When President Dieter F. Uchtdorf was a teenager in Germany, most of the lessons taught in Sunday School or over the Sabbath pulpit were delivered by missionaries. Those sacred lessons enriched his understanding and testimony of the gospel of The Church of Jesus Christ of Latter-day Saints. Many of those missionary lessons, shared decades ago, continue to inspire the church leader.
The power of missionaries — and all who serve the Lord — to bless others in need remains just as strong today, said President Uchtdorf, of the LDS Church's First Presidency, in his Oct. 3 remarks at the West German Mission Reunion in the Monument Park Stake Center in Salt Lake City.
"We never know when we do a good deed for someone, or say a word of comfort, or uplift someone, if that person, at that time, needed that heavenly blessing."
President Uchtdorf, second counselor in the First Presidency, and his wife, Sister Harriet Uchtdorf, were honored guests at the 2013 reunion of men and women who labored in the storied West German Mission. As Germans, the Uchtdorfs hold a tender spot for those who taught the gospel in their homeland.
"To be in your presence is a wonderful gift to me — you are a special people," he said.
President Uchtdorf humorously recalled his gratitude for the missionaries in Germany when he first encountered his future wife at a church meeting when they were young. Harriet Reich and her small family were attending Sunday services after being taught and baptized by a pair of faithful elders. As he observed the new converts — including the pretty girl with dark eyes — he told himself "those missionaries are doing a great job."
"I am grateful for those missionaries who brought that family into the church so that we could find each other," he said.
He also expressed appreciation for the mission presidents who played pivotal roles in the growth of the church in Germany. He spoke of the challenges that faced the missionaries called to Germany in the years following World War II. Most, he noted, arrived with little or no language training. "They were told, 'Oh, German is easy — even the children speak it.' "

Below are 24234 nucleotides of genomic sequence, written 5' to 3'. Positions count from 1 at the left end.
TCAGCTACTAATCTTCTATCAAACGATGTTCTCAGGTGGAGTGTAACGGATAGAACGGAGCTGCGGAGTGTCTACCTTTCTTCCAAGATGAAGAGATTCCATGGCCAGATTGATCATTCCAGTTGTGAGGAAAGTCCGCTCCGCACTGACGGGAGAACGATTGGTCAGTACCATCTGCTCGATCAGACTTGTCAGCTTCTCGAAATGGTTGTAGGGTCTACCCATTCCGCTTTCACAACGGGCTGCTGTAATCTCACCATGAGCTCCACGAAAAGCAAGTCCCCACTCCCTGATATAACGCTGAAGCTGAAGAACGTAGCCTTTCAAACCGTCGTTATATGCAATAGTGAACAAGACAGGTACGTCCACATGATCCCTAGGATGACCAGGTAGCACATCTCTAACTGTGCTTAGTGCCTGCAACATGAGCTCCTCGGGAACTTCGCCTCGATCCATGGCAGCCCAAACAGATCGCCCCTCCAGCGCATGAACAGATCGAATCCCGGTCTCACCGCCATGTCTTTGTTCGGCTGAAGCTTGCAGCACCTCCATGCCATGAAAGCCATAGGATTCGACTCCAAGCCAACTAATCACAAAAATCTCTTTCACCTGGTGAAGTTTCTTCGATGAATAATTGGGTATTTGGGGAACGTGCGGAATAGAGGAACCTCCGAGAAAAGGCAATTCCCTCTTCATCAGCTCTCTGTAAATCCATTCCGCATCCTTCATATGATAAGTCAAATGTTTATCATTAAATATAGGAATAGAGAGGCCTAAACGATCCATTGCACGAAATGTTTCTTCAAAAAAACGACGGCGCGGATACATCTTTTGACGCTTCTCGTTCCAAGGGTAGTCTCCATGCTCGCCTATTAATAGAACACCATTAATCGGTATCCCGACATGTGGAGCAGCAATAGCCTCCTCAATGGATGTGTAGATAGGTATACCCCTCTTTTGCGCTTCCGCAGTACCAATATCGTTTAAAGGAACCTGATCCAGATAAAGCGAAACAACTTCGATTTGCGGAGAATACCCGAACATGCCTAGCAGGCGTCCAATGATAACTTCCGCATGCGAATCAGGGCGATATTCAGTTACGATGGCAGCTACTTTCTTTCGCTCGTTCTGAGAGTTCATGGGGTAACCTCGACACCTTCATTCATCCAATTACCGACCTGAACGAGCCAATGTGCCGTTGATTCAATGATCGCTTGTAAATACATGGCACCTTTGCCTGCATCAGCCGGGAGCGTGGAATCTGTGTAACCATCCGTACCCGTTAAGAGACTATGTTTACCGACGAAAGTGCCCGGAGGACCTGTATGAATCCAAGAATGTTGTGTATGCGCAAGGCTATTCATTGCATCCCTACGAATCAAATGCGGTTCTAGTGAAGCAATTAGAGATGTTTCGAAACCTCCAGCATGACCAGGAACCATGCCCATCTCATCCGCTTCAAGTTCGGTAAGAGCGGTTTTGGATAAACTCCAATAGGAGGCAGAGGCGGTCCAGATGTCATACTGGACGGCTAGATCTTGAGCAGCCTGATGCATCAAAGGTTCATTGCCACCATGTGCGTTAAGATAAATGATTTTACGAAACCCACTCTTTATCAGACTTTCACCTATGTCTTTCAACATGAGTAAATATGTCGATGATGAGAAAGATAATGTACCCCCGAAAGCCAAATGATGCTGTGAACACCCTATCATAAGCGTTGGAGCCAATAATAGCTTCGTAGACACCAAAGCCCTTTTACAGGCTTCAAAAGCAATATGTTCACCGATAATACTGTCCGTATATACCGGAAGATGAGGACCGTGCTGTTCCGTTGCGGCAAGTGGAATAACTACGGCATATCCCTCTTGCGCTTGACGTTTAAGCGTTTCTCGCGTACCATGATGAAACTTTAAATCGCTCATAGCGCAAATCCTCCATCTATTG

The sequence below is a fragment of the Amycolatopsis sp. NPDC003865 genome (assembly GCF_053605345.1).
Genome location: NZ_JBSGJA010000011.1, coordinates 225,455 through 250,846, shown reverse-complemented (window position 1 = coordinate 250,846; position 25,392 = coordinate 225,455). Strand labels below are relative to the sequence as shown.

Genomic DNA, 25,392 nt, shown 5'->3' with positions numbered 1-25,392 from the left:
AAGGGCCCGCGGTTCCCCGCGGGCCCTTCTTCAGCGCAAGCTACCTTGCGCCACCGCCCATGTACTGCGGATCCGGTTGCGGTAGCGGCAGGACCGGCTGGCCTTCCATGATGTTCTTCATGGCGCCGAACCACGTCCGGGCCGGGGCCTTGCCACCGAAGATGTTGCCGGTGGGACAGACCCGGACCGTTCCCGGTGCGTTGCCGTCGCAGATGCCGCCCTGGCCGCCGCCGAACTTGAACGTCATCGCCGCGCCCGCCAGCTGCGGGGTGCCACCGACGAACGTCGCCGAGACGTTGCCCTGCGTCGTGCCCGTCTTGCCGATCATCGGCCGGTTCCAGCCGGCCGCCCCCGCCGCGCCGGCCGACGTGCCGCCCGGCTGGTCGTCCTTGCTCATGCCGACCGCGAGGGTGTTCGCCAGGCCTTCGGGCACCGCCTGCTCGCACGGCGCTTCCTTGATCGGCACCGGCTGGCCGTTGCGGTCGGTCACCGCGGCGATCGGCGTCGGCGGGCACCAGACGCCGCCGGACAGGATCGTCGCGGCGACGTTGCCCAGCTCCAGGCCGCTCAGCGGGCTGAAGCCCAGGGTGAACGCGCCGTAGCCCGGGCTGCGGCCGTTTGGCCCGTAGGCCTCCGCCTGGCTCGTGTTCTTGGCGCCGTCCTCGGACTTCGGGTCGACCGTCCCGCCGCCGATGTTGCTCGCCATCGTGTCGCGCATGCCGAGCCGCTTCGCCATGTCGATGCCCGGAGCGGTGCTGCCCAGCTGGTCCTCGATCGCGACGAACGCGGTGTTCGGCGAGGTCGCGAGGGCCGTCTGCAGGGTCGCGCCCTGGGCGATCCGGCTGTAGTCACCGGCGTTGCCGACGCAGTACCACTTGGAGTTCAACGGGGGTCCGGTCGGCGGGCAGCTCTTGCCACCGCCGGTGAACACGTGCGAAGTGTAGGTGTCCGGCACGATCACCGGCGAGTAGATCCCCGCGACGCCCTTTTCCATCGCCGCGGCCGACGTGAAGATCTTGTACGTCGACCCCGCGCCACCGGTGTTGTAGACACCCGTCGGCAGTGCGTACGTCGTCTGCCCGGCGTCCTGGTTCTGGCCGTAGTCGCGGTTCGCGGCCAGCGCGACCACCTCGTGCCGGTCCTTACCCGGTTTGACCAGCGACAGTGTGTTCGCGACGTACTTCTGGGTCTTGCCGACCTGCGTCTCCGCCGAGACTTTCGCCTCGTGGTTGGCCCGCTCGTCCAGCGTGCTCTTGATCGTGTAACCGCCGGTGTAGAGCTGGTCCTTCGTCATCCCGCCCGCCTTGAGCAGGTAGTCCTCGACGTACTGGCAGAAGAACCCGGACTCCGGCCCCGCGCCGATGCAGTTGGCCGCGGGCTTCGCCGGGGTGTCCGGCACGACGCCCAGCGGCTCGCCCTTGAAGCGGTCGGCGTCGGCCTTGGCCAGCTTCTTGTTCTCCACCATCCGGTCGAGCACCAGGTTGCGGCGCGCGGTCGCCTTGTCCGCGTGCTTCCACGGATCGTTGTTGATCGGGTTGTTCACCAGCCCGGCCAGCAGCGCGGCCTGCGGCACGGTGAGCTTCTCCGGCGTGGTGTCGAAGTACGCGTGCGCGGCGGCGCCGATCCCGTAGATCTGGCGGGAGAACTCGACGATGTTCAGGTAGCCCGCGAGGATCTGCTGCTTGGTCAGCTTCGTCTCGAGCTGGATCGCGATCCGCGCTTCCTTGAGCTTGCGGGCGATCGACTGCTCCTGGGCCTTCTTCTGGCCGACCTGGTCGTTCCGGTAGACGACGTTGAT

But they worked hard and blessed many lives. Today, the work of the missionaries moves forward. There are about 80,000 elders and sisters serving across the globe. Once again, he said, lives are being blessed.
President Uchtdorf said the dramatic increase in missionaries brings with it a few new challenges. But at its core, each missionary's sacred charge remains the same: "You go out and do it ... our commission is to teach the gospel to every tongue and nation."
The missionaries, he added, are an essential extension of the Quorum of the Twelve, who were first commissioned by the Savior "to teach every creature."
The world is marked by diversity, he added. But wherever the missionaries share the gospel, they are teaching sons and daughters of the same Heavenly Father.
"Accept and cherish diversity — but try to avoid divisiveness," he said.
President Uchtdorf spoke of President Thomas S. Monson's love for Germany — and his love for all nations of the world. He also counseled the returned missionaries to continue to find joy in their respective journeys through life. "Let us decide to endure joyfully to the end."
In her remarks, Sister Uchtdorf said she felt like she was representing all the converts from Germany, Austria and Switzerland who were taught in their native tongue by faithful missionaries.
"Thank you so much for what you did and what you are doing," she said.
The missionaries contacted young Harriet Reich and her small family during a difficult time. Harriet's mother, Carmen Reich, was recently widowed and the family was enduring a dark, sad period. The gospel offered them light, hope and the promise of an eternal family. Sister Uchtdorf said her greatest joy remains seeing her own two children and six grandchildren embracing the gospel.
"Nothing can compare with having your children faithfully serving in the church."
Copyright 2017, Deseret News Publishing Company